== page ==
On Twitter and on my blog, I was accused of being too much of a Spirit apologist at times, and that’s understandable. Seeing a team train can skew someone’s perception of how good it is, and yes, some of the free agents and discovery players were expected to be much better than they were. But I still maintain that if any of the young attackers had panned out and Alina Garciamendez had some to Washington instead of Germany, the season would’ve been considerably better.

And yes — there was always at least one bad call per game involving Tori Huster. Ask anyone else who covered the team that year.

I’m more aggravated that more recent work of mine has been dismissed by large segments of the fan base and even fellow reporters — not just the bevy of younger reporters (some of them quite good) who’ve come from non-traditional backgrounds but also some people in the “mainstream” media. I’ve spent eons digging into financial documents, augmented with a couple of decades of experience and conversations with knowledgeable people, and I can tell you there are some dangers in the women’s team’s (and men’s team’s) pay demands. Someone has to stick up for future generations — it’s ironic that it’s the resident old guy in a women’s soccer community.

But I digress …

So is anything in Enduring Spirit worth reading? I think so …

  • Heather Cooke’s story, from The Real World to the Philippines
  • The aforementioned training session before the opening game
  • Chantel Jones on playing professionally in Iceland
  • Teresa “Lupita” Worbis adjusting to the U.S. at her first practice (and scoring both in practice and a game in front of her parents)
  • Players who turned up on trial
  • Mike Jorden’s insightful use of the word “lollygagging”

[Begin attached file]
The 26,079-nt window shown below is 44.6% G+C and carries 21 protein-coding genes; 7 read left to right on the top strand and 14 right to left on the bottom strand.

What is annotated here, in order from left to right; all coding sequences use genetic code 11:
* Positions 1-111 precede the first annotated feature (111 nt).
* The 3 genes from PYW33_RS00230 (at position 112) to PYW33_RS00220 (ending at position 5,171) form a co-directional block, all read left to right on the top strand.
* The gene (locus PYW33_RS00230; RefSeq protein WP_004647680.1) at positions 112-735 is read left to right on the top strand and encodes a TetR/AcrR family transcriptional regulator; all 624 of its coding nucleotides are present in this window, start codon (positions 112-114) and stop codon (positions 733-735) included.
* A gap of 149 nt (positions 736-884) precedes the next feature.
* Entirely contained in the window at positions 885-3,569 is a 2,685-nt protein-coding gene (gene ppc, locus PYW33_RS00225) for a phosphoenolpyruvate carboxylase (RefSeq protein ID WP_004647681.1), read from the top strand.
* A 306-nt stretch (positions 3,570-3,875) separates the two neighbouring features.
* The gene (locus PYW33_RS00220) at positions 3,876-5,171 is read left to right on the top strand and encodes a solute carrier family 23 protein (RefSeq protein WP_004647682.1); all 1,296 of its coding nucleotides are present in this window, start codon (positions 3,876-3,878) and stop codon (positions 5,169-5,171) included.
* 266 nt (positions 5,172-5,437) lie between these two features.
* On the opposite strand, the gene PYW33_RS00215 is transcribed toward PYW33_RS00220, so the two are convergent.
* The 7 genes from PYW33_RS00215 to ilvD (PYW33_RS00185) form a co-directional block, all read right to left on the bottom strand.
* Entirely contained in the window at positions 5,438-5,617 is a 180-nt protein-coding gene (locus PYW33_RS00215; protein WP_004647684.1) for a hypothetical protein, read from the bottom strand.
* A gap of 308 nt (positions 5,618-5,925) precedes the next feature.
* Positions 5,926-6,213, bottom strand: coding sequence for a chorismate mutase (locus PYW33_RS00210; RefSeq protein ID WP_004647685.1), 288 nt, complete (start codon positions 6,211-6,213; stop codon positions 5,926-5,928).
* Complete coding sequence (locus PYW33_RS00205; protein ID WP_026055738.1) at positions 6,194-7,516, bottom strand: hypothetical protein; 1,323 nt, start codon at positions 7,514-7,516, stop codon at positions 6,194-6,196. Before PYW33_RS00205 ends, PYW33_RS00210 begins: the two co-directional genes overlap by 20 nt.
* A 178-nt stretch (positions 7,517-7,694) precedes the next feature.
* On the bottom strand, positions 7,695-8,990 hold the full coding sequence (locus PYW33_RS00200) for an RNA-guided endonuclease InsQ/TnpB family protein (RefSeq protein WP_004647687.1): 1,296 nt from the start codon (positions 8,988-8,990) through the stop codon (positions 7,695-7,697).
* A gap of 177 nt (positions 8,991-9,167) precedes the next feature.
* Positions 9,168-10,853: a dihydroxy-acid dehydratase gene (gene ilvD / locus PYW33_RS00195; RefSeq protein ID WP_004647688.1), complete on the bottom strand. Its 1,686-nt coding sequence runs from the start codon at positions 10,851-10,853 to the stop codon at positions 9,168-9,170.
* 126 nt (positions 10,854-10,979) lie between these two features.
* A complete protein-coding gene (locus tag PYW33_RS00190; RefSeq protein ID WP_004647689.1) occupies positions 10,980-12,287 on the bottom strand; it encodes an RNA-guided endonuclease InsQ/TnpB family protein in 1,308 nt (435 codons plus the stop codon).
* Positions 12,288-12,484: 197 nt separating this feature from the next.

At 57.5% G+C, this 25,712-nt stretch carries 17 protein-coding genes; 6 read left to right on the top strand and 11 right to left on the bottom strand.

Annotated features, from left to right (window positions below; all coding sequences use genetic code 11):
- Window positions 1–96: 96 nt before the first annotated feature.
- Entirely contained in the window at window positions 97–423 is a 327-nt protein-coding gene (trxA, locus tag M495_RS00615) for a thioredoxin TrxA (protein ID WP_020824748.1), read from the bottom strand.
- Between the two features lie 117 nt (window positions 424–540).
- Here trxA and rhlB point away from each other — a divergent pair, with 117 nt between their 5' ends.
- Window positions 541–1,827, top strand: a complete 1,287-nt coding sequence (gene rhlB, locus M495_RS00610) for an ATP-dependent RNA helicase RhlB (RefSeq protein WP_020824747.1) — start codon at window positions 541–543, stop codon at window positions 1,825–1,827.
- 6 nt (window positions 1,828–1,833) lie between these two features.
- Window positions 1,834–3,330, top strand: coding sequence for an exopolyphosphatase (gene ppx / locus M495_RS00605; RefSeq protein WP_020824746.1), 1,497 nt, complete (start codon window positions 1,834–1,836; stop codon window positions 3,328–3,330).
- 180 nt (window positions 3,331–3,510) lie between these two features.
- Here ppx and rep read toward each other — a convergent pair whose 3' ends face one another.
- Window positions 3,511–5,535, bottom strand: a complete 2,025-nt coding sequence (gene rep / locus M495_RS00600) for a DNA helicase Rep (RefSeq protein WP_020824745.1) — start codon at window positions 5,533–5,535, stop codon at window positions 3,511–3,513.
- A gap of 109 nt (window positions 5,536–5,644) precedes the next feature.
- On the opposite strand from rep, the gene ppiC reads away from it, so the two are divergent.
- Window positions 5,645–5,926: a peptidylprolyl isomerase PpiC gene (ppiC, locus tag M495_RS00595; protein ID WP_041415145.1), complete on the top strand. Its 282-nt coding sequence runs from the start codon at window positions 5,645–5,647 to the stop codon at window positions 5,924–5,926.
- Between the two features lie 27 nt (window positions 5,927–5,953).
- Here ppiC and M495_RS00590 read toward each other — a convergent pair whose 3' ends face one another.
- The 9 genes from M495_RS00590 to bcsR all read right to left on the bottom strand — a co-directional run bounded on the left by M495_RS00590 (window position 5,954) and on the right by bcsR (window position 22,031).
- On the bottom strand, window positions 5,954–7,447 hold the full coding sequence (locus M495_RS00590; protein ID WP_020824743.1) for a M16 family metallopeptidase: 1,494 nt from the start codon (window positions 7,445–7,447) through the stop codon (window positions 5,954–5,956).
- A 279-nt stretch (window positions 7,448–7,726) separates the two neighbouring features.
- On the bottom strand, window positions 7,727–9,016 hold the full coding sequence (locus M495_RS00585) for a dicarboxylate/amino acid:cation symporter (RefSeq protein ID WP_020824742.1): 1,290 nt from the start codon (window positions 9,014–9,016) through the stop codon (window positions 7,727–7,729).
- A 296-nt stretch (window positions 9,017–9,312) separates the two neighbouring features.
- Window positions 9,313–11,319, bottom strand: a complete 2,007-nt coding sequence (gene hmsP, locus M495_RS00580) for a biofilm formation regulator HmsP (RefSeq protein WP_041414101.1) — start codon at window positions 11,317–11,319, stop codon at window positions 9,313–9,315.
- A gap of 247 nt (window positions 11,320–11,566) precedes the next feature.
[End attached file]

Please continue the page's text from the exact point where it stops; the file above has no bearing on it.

• Several glimpses of the training methods of well-regarded goalkeeper coach Lloyd Yaxley (who, I just discovered, is now also coaching a high school team)
  • The mysterious Ingrid Wells waiver and pickup, which I still don’t understand to this day
  • The water balloon fight (some people found it frivolous, but I thought it was a good way to unwind after training)
  • Several takes on a couple of personnel changes
  • One of my favorite quotes, from Yaxley after being kept awake by some basketball players at the team hotel: “Why would anyone invent a sport so noisy?”
  • A look at the ridiculous postgame routine teams had to go through at Sky Blue

The other thing I noticed on re-reading: I had forgotten how long it took the team to turn around after the coaching change. Everyone loved Parsons from the get-go, and injuries didn’t help, but some of those games were as one-sided as you’ll see in an American professional league. The next year, when Parsons was able to make some personnel changes, the Spirit got a lot better.

And I found one reason why the book seems worse than it is. The last week or so just drags. I understand why I emphasized it so much — the team was finally winning, and it was my last chance to gather material — but that could’ve used some editing.

I’ve slashed the price to $2.99. Judge for yourself while you’re stuck at home.